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Document Type

Thesis - University Access Only

Award Date


Degree Name

Master of Science (MS)


Health and Nutritional Sciences

First Advisor

Jessica Meendering


school-based intervention, physical activity, sedentary time, accelerometers, children


Introduction: In the United States, approximately 9 million preschool to high school students are considered obese. Additionally, the prevalence of overweight youth ages 6-19, has more than doubled in the past twenty years (1). Physical activity (PA) is a fundamental component in the prevention and treatment of obesity (2, 3). The Centers for Disease Control and Prevention suggest that children have at least 60 minutes of moderate-to-vigorous PA per day (4). School-based interventions an ideal and resourceful method to address health behaviors (5). Many nutrition interventions include a small PA component. However, the PA component is often added as an afterthought. This is the first study to look at the ability of a primarily nutrition focused intervention to indirectly affect PA patterns in child participants. Purpose: The purpose of this study was to determine the ability of KidQuest, a school-based nutrition intervention program designed for 5th to 6th grade students, to increase physical activity and decrease sedentary behaviors in children. Methods: Physical activity and sedentary time were assessed via accelerometer (Actigraph GT3x+) in 395 fifth and 6th grade children for 7 days pre and post intervention/control. One hundred seven children (intervention N=43 [8 males, 35 females] and control N=64 [29 males, 35 females]) met compliance requirements at both assessment periods. Daily minutes of sedentary time, light physical activity, moderate physical activity, vigorous physical activity, and moderate-to-vigorous physical activity were calculated for all subjects using Evenson cutpoints (6). Changes in PA and ST were evaluated using mixed-model ANCOVAs. Statistical significance was set at p≤ 0.05. Results: There were no significant differences between the intervention and control groups for pre to post changes in ST (F=0.39, p =0.555), LPA (F=0.29, p =0.612), MPA (F=3.68, p =0.104), VPA (F=0.13, p =0.733), or MVPA (F=1.11, p =0.333) Conclusion: The results of this study suggest no difference in physical activity and sedentary time in KidQuest participants compared to control. These results indicate that a primarily nutrition focused intervention cannot indirectly affect PA patterns in child participants.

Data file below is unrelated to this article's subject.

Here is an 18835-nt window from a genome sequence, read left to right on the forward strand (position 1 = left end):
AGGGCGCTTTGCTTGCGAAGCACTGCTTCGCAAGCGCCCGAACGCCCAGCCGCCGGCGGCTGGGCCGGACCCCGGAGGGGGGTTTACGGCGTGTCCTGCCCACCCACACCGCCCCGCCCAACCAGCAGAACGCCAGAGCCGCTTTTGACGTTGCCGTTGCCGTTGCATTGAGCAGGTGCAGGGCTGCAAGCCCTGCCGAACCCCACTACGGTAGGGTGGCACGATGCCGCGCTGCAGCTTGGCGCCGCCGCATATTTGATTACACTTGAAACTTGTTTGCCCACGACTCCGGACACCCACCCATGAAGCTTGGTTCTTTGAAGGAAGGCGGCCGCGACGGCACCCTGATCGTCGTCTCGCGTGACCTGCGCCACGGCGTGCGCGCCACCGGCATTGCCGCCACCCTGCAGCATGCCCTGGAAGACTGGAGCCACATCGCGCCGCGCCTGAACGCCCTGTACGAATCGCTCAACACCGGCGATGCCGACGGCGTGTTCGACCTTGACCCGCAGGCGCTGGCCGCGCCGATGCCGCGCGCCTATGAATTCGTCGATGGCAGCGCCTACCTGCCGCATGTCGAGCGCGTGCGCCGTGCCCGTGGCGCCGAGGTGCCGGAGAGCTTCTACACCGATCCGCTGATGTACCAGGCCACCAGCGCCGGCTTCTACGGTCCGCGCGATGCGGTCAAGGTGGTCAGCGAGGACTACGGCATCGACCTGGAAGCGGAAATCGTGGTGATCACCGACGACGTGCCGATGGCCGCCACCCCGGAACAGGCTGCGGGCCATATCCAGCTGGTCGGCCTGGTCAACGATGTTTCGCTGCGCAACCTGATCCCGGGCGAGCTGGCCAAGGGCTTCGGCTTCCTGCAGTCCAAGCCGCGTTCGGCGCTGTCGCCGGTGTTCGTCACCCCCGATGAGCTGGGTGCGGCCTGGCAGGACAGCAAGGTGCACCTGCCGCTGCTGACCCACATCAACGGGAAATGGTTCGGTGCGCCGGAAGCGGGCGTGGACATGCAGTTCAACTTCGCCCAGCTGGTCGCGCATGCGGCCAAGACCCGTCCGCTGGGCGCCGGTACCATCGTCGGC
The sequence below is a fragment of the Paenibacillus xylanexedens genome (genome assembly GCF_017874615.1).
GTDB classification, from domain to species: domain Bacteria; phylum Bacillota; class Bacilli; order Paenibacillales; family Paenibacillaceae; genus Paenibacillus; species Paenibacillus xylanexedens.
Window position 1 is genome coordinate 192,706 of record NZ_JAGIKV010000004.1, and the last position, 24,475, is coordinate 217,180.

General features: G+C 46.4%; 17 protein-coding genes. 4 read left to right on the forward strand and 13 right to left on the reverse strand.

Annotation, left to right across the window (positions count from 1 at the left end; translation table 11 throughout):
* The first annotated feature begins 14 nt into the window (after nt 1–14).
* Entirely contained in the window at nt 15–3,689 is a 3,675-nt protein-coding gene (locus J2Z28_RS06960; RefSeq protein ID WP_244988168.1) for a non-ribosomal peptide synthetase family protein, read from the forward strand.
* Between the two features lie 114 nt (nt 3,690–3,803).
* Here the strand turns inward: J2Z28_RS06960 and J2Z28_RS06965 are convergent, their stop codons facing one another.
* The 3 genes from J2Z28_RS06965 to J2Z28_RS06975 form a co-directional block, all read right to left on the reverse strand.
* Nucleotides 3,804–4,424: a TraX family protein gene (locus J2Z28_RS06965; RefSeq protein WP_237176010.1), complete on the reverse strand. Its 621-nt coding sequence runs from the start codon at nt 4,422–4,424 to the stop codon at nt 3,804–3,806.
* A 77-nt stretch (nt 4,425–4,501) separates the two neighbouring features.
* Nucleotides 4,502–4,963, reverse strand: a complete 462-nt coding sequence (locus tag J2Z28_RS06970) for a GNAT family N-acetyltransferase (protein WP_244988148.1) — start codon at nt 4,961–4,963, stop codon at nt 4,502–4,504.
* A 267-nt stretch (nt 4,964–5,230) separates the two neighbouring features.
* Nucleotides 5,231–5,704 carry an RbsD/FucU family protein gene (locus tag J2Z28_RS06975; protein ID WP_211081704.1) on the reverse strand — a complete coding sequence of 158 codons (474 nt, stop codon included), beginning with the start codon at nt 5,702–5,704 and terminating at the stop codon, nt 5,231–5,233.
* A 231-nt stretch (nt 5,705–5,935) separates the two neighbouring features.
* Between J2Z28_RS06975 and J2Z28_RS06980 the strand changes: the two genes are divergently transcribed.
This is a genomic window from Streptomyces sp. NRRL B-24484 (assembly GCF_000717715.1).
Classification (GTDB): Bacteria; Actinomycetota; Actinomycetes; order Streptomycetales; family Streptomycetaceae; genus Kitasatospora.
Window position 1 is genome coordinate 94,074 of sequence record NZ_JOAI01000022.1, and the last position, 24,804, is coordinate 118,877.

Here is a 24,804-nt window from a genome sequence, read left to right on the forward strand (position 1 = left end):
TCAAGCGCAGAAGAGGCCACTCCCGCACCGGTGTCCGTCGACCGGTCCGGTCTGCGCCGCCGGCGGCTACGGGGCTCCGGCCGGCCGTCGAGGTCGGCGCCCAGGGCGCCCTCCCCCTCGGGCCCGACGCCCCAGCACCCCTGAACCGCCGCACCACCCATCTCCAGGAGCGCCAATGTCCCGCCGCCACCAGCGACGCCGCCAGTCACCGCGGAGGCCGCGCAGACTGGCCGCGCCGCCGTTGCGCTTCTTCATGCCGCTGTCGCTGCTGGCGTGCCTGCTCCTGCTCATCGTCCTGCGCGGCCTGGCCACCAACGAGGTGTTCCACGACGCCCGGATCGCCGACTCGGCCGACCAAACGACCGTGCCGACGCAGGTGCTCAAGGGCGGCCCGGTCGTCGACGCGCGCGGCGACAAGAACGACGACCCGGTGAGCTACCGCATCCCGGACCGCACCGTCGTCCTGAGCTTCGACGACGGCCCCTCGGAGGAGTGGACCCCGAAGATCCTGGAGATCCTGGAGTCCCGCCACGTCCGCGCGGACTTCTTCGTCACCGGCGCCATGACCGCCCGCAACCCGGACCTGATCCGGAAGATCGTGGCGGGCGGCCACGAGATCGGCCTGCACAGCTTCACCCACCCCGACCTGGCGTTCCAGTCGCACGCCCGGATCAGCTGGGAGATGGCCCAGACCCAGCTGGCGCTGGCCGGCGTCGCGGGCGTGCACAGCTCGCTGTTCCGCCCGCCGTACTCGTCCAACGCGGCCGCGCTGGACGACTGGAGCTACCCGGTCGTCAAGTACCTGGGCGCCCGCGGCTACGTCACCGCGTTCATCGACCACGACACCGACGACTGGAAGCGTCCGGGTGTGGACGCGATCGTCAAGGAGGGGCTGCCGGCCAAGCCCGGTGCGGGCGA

Includes bibliographical references (pages 57-68).



Number of Pages



South Dakota State University


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